Buried in yesterday’s very upbeat business confidence and conditions survey from the National Australia Bank was a surprisingly negative forecast on house prices for 2010.

The NAB reckons there’s a chance they could fall, after the strong gains seen in the first nine months of this year.

That is not a line or forecast you’ve heard elsewhere.

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The general line for most forecasters is for home prices to rise next year, even though the impetus from the first-home buyers scheme will ease.

Prices have risen strongly so far in 2009, especially in the first half.

According to the Australian Bureau of Statistics house price index, house prices are more than 6% in the year to September and 4.2% in the three months to September alone.

Now the NAB says there’s a chance that upward price pressure will ease next year. It all depends on the level of unemployment and the impact rising interest rates have.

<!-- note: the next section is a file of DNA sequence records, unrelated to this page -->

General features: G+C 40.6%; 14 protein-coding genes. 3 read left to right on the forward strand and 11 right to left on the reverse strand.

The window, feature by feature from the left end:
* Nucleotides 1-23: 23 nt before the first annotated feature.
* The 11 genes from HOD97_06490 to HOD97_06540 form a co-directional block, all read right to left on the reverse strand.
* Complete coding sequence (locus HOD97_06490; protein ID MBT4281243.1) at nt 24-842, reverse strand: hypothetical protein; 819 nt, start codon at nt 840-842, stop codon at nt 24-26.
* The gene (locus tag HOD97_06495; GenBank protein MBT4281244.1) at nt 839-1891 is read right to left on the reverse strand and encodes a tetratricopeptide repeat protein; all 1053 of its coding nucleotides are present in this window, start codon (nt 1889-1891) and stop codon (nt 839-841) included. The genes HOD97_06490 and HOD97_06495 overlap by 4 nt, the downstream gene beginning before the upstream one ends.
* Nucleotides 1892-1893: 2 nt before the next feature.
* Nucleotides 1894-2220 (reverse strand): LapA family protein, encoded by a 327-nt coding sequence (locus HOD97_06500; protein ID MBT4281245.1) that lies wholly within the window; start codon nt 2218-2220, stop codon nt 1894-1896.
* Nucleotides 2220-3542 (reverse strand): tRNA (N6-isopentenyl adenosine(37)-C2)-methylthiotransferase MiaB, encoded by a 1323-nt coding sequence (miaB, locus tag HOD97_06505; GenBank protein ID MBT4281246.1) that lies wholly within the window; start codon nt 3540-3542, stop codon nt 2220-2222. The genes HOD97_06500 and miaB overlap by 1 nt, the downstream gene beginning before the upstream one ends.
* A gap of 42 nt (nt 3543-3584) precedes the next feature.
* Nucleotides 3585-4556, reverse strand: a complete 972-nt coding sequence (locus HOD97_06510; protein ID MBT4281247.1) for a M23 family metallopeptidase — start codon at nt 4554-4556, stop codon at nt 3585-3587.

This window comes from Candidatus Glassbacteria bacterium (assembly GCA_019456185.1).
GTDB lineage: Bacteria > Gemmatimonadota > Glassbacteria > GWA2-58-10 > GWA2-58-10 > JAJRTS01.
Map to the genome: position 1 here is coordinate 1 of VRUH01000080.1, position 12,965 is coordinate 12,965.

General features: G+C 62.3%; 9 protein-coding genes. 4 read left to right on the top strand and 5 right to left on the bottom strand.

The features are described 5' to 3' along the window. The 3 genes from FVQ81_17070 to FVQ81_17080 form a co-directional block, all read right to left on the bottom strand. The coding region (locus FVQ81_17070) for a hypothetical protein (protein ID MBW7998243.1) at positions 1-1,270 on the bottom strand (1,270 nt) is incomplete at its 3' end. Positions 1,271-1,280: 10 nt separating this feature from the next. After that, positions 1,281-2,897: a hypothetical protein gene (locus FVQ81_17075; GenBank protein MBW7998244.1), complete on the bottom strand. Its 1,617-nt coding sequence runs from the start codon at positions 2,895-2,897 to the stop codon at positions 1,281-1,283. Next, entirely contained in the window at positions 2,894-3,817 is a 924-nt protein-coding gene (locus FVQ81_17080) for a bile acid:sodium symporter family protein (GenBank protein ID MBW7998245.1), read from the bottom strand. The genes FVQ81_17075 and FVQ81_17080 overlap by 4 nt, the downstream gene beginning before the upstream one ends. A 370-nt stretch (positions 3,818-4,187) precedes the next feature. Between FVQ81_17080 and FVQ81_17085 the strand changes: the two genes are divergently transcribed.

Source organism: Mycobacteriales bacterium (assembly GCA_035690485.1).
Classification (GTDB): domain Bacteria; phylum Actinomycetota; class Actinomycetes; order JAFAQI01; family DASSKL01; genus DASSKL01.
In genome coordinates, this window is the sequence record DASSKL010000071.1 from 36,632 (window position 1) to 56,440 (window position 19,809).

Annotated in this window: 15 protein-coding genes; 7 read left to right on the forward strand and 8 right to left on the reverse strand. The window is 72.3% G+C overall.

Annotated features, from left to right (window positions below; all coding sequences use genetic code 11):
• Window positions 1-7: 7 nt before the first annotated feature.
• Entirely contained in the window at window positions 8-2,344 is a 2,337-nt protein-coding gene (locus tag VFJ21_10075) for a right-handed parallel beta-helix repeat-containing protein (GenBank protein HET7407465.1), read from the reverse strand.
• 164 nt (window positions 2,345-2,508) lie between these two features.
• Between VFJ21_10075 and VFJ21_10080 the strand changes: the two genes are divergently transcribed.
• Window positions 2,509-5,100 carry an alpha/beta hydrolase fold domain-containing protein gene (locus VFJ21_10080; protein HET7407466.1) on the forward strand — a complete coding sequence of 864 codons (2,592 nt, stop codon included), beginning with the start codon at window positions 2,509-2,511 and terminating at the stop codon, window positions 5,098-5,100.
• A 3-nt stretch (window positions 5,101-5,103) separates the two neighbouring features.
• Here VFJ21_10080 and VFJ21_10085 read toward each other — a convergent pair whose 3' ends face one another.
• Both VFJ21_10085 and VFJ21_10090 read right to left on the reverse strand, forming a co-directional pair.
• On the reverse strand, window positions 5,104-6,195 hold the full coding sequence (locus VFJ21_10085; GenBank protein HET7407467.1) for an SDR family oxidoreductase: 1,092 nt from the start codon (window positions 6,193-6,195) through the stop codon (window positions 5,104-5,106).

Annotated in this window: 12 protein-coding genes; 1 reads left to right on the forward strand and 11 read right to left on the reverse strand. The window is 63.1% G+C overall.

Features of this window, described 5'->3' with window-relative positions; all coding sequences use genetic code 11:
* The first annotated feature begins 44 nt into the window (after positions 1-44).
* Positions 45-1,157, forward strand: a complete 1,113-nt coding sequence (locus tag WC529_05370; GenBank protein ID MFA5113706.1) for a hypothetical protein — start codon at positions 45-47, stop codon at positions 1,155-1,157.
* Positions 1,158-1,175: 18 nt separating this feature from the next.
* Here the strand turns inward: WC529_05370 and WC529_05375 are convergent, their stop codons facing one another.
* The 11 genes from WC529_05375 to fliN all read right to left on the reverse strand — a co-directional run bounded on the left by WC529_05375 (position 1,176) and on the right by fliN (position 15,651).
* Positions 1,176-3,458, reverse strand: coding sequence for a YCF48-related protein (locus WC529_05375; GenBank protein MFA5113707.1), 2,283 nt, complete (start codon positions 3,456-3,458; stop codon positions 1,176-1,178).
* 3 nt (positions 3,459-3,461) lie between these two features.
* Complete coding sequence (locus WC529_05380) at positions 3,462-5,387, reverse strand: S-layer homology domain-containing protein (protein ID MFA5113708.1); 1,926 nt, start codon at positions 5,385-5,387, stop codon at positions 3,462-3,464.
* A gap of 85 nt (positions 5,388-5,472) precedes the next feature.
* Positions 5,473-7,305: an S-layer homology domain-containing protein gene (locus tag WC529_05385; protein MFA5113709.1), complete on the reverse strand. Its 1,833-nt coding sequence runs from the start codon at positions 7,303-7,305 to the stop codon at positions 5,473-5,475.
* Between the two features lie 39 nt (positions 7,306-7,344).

The bank said that in an environment of under-building of new homes (which should boost the price of existing houses; the first-home buyers scheme and low interest rates, “house prices have recently jumped significantly — and are now up about 6.5% on this time last year.

“Interestingly, compared to our housing price model (key determinants being: population growth, real rates, unemployment, and the state of the building cycle), house prices slowed more than expected and have now essentially returned to the model-implied levels.

“In the near term, we expect to see continued strength but that fades in the face of higher unemployment and an implicit sharp rise in real rates (from negative to over 2% in our forecasts).”

That would imply a small fall in house prices during 2010 (around 5%).

“The combination of a continued undersupply in housing and relatively less strong housing price market is, however, expected to see moderate gains in new dwelling activity in 2010 — with investment in new dwellings increasing by about 12% over the year to December 2010.

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Peter Fray
Peter Fray
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